Atlas Shrugged is set in a dystopian United States at an unspecified time, in which the country has a "National Legislature" instead of Congress and a "Head of State" instead of President. Writer Edward Younkins noted, "The story may be simultaneously described as anachronistic and timeless. The pattern of industrial organization appears to be that of the late 1800s — the mood seems to be close to that of the depression-era 1930s. Both the social customs and the level of technology remind one of the 1950s". Many early 20th-century technologies are available, and the steel and railroad industries are especially significant; jet planes are described as a relatively new technology, and television is significantly less influential than radio. Although other countries are mentioned in passing, the Soviet Union, World War II, or the Cold War are not. The countries of the world are implied to be organized along vaguely Marxist lines, in references to "People's States" in Europe and South America. Characters also refer to nationalization of businesses in these "People's States", as well as in America. The "mixed economy" of the book's present is often contrasted with the "pure" capitalism of 19th century America, recalled as a lost Golden Age.
The novel is divided into three parts consisting of ten chapters each. Robert James Bidinotto noted, "the titles of the parts and chapters suggest multiple layers of meaning. The three parts, for example, are named in honor of Aristotle's laws of logic ... Part One is titled 'Non-Contradiction' ... Part Two, titled 'Either-Or' ... [and] Part Three is titled 'A Is A,' a reference to 'the Law of Identity'."
As the novel opens, protagonist Dagny Taggart, the Operating Vice President of Taggart Transcontinental, a railroad company established by her grandfather, attempts to keep the company alive against collectivism and statism. Her brother, James Taggart, the railroad's president, is peripherally aware of the company's troubles, but seems to make irrational decisions, such as preferring to buy steel from Orren Boyle's Associated Steel, rather than Hank Rearden's Rearden Steel, despite the former continually delaying delivery of vital rail. In this as in other decisions, Dagny simply continues her own policy, but is herself disappointed to discover that Francisco d'Anconia, her childhood friend and first love, appears to be destroying his family's international copper company without cause.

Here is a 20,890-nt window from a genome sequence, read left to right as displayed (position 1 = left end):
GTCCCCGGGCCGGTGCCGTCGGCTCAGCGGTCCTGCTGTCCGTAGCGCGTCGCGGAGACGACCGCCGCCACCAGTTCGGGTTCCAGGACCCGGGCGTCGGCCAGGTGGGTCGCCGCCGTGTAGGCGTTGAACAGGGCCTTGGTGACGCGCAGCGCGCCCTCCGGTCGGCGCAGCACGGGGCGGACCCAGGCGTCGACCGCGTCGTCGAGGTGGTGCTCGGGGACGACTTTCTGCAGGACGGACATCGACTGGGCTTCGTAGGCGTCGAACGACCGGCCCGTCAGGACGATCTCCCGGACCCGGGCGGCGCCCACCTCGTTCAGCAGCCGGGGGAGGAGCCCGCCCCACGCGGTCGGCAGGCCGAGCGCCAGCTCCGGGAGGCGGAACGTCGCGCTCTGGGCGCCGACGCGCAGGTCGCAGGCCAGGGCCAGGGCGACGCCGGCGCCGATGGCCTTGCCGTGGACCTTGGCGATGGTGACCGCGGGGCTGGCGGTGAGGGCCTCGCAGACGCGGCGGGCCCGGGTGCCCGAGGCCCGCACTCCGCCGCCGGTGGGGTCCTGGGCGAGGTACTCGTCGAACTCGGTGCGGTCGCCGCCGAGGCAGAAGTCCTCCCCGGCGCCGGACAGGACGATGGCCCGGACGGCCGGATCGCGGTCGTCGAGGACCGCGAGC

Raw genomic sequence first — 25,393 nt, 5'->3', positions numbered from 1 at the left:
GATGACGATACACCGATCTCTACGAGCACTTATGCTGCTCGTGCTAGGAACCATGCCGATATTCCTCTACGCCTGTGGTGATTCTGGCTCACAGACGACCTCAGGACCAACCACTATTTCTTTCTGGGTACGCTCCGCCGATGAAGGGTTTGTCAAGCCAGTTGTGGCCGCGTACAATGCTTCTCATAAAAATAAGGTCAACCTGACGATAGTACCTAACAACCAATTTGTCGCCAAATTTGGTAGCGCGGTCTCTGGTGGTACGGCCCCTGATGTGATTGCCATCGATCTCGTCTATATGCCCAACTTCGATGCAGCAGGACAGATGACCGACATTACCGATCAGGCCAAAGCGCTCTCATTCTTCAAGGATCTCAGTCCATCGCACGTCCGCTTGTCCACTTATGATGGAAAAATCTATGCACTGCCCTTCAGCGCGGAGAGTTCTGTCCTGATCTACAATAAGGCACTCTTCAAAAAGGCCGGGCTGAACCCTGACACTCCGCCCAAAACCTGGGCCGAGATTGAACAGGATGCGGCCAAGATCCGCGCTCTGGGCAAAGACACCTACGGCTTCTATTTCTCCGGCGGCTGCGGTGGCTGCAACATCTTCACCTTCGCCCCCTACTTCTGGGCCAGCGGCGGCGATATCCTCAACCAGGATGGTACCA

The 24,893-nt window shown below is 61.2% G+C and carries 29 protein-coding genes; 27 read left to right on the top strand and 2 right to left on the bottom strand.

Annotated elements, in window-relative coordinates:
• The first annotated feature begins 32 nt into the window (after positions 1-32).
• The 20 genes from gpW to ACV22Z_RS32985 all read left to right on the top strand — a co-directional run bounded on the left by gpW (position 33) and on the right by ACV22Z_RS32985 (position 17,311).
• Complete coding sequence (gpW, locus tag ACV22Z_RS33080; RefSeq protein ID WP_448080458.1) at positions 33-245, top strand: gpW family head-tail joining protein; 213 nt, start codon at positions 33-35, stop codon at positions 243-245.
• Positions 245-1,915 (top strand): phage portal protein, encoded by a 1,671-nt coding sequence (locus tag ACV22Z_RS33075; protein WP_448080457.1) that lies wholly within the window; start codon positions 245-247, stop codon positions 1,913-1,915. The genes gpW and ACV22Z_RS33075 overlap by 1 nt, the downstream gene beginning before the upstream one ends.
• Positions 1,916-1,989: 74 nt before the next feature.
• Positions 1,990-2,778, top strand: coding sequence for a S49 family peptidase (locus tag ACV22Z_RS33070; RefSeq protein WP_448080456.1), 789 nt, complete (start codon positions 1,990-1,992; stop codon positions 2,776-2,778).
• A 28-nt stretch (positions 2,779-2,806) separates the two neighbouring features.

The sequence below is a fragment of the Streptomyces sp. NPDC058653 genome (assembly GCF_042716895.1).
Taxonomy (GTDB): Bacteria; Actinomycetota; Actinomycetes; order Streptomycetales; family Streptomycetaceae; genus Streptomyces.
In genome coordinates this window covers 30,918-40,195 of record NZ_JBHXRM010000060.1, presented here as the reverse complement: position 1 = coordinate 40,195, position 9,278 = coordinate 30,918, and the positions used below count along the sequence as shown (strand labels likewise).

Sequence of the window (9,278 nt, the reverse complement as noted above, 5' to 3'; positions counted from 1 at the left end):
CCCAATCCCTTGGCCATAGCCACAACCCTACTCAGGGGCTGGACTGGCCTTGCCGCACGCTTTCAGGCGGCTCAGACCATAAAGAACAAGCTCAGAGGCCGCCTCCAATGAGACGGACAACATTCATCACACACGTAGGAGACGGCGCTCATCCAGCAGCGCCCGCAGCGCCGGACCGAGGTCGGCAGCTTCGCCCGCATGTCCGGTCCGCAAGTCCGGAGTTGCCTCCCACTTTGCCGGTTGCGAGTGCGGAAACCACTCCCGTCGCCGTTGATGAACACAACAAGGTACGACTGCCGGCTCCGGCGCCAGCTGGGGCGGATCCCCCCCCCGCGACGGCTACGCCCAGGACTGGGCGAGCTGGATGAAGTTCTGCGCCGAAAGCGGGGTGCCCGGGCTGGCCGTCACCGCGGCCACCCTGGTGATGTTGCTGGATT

Hank Rearden, a self-made steel magnate, has developed an alloy called Rearden Metal, now the most reliable metal in the world, but keeps its composition secret, sparking jealousy among competitors. As a result, pressure is put on Dagny to use conventional steel, but she refuses. Hank's career is hindered by his feelings of obligation to his wife, mother, and younger brother. Dagny also becomes acquainted with Wesley Mouch, a Washington lobbyist initially working for Rearden, whom he betrays, and later notices the nation's most capable business leaders abruptly disappearing, leaving their industries to failure. The most recent of these is Ellis Wyatt, the sole founder and supervisor of Wyatt Oil, who leaves his most successful oil well spewing petroleum and fire into the air (later named "Wyatt's Torch"). Each of these men remains absent despite a thorough search by politicians. While economic conditions worsen and government agencies enforce their control on successful businesses, the citizens are often heard repeating "Who is John Galt?", in response to questions to which the individual has no answer. It sarcastically means, "Don't ask important questions, because we don't have answers", or more broadly, "What's the point?" or "Why bother?".
Having demonstrated the reliability of Rearden Metal in a railroad line named after John Galt, Hank Rearden and Dagny Taggart become paramours, and later discover, amongst the ruins of an abandoned factory, an incomplete motor that transforms atmospheric static electricity into kinetic energy, of which they seek the inventor. Eventually, this search reveals the reason of business-leaders' disappearances, when Dagny pursues a scientist to 'Galt's Gulch', where the character John Galt is leading an organized "strike" of business leaders against the government.
Reluctant to forsake her railroad, Dagny leaves Galt's Gulch, but Galt follows Dagny to New York City, where he hacks into a national radio broadcast to deliver a long speech (70 pages in the first edition), to explain the novel's theme and Rand's Objectivism. As the government collapses, the authorities capture Galt, but he is rescued by his partisans, while New York City loses its electricity. The novel closes as Galt announces that they will later reorganize the world.